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I travelled to Edinburgh at the end of 2015 to witness the city’s internationally famous New Years Eve celebrations, the two-day Hogmanay festival. It was also the first time I visited Edinburgh, which was one of the few capitals in Western Europe that had yet to host an imperial tour. I was accompanied by recent Globo Trip protagonist Irish Claire, Globo Trip regular Danish Nadia and Globo Trip novice Irish Suz. A series of unfortunate events seemed to befall Suz on her trip to Edinburgh, but on each occasion she responded with remarkable resilience and positivity; a lesser person (such as myself) would have failed to exemplify such an impressive attitude. Despite its diminutive size of just 500,000, I thought Edinburgh was just as intriguing as many of the great capitals in Europe and boasted far more to see and do than expected. Consequently, I stayed for two additional nights (for a total of five) after the departures of Claire, Nadia and Suz to further explore Great Britain’s most beautiful city.

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While the Scottish people voted to stay in the United Kingdom in the 2014 referendum, this decision was clearly spurred by economic convenience than a passionate embrace of their British identity. The Union Jack, British coat of arms and royal paraphernalia, which are pervasive in London, are almost entirely absent from Edinburgh. The cityscape is instead dominated by the blue-and-white Flag of St. Andrews, the Scottish purple thistle and the Scottish red lion. Quintessentially Scottish stereotypes abound throughout Edinburgh, with bagpipes being played on every corner, old men ambling past in kilts, tartan patterns decorating storefronts and haggis plaguing every menu. This overt nationalistic pride in Scottish identity and rejection of Britishness leads one to question whether economic considerations were sufficient justification to remain apart of the United Kingdom; or was it simply a case of the Scots lacking courage to claim their own sovereignty?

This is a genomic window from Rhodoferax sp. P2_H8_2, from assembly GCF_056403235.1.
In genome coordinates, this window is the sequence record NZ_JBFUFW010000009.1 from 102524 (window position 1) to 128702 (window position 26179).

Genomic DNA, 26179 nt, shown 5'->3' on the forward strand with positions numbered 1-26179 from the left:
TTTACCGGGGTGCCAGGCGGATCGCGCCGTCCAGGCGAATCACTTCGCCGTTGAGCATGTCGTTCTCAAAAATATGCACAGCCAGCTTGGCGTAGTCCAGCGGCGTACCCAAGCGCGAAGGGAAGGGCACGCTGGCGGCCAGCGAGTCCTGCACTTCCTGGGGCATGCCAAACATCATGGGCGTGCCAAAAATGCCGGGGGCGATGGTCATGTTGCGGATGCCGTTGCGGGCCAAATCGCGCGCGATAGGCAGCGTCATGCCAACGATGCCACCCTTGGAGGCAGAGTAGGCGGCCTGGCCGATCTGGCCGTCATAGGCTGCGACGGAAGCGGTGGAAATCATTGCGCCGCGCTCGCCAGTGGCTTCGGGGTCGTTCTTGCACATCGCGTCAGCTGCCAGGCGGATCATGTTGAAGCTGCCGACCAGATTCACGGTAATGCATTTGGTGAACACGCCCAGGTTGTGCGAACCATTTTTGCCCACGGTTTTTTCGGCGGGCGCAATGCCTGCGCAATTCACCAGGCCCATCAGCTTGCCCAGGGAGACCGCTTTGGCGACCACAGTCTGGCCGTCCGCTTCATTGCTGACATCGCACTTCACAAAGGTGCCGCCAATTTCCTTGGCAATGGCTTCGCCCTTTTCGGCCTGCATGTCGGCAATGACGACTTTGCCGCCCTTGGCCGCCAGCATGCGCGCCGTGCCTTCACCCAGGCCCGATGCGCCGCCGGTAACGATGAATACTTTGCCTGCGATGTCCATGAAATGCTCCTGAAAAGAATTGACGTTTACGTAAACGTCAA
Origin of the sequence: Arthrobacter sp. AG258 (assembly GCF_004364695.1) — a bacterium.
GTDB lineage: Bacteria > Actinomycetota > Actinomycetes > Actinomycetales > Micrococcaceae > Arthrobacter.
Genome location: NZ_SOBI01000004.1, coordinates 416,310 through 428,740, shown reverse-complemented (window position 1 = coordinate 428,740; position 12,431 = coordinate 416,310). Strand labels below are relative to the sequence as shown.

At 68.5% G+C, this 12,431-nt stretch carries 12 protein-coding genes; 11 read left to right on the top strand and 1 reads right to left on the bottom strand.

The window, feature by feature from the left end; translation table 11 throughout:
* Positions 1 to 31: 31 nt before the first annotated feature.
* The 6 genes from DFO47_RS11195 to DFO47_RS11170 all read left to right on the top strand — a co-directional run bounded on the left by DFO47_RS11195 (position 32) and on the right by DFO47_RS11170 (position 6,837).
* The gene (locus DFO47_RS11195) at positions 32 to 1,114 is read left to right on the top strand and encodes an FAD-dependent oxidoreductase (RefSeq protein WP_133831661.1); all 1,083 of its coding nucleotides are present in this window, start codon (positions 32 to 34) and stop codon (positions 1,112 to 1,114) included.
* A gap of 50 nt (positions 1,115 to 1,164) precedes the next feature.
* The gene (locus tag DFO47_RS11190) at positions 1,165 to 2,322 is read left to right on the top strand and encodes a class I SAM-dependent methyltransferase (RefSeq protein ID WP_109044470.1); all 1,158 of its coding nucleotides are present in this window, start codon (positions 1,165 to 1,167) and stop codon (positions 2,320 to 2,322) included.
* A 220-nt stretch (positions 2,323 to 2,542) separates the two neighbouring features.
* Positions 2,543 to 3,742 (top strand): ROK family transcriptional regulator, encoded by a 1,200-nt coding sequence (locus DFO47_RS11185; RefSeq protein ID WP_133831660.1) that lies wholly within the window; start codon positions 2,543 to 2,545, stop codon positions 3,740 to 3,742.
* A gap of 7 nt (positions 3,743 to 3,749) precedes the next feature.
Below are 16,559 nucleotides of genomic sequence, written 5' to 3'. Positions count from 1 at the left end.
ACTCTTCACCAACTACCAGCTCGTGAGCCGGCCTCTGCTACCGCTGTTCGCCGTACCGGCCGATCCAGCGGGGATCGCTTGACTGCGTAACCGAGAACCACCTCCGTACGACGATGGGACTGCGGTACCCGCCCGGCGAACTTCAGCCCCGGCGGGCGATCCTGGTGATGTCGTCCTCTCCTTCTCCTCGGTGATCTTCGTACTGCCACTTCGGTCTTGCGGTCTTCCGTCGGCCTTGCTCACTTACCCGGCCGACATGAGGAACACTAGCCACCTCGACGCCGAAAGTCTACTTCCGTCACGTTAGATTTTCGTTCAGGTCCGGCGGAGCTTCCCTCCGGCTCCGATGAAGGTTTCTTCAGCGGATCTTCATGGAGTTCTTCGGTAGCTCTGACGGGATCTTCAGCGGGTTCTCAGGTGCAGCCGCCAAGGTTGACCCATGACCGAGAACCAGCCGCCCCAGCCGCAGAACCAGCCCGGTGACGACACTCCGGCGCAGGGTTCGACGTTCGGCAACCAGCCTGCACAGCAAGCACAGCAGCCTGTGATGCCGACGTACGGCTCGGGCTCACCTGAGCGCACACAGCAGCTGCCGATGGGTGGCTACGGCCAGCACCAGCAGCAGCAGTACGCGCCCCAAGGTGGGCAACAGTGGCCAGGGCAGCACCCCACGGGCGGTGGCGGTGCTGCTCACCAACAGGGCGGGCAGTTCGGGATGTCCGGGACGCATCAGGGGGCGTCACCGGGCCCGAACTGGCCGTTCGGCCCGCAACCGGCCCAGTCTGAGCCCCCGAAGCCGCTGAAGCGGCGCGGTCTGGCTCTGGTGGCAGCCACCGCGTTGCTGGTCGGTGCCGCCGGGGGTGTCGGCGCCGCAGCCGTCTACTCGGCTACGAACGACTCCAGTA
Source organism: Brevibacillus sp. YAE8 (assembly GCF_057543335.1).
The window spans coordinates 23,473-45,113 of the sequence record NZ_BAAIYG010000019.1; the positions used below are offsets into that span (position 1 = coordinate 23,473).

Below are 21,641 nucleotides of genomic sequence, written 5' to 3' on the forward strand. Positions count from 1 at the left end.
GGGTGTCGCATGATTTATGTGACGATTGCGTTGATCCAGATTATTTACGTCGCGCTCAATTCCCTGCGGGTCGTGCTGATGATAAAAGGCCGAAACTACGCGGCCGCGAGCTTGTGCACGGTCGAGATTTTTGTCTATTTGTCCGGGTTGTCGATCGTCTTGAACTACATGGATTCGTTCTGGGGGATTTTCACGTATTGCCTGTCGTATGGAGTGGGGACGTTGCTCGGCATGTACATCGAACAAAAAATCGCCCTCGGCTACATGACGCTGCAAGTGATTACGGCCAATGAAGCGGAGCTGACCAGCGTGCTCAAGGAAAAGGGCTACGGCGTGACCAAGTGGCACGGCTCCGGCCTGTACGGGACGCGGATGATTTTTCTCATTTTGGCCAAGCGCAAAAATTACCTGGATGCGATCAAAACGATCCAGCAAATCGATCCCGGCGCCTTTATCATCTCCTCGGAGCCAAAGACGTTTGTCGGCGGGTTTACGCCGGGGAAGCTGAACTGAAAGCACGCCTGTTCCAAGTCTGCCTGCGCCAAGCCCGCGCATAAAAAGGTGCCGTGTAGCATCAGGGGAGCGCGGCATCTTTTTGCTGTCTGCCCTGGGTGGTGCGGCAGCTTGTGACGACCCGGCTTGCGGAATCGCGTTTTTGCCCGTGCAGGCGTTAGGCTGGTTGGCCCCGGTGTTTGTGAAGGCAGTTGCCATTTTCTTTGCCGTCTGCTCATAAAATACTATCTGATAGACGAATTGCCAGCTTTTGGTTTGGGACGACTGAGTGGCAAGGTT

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Scotland and Ireland are both small Gaelic countries that have experienced centuries of political and cultural domination by England, but their histories are markedly different. Throughout the Middle Ages, Scotland was a united and relatively powerful kingdom that even possessed the capacity to threaten the northern regions of England. When Scotland was eventually incorporated into the United Kingdom of Great Britain in 1707, it was through political acceptance by the Scottish Parliament rather than by military conquest. Conversely, medieval Ireland was never united under a single, native-born monarch and was instead divided into several petty kingdoms. The English invasion and subjugation of the country occurred more than five hundred years before Scotland relinquished its independence. Yet the country that fought relentlessly and eventually achieved liberty from English rule was Ireland; while Scotland, with its proud military heritage, still passively complies to the will of Westminster. The long-term outcome of Irish independence has probably stimulated, rather than hindered, the Irish economy, which is now one of the richest in the world.

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Claire, Nadia, Suz and I joined an excellent free walking tour of Edinburgh’s Old Town. Our enigmatic guide introduced us to the city’s incredible architectural composition, colourful history and unusual layout. Located directly in the centre of Edinburgh is the remnants of an extinct volcano, an imposing basalt crag known as Castle Rock. Numerous settlements and fortresses have occupied Castle Rock since prehistoric times, and today the immaculately preserved medieval Edinburgh Castle is perched on its top. The royal fortress is reckoned to be one of the world’s most heavily besieged structures, though its dramatic location and colossal walls give it an aura of impregnability.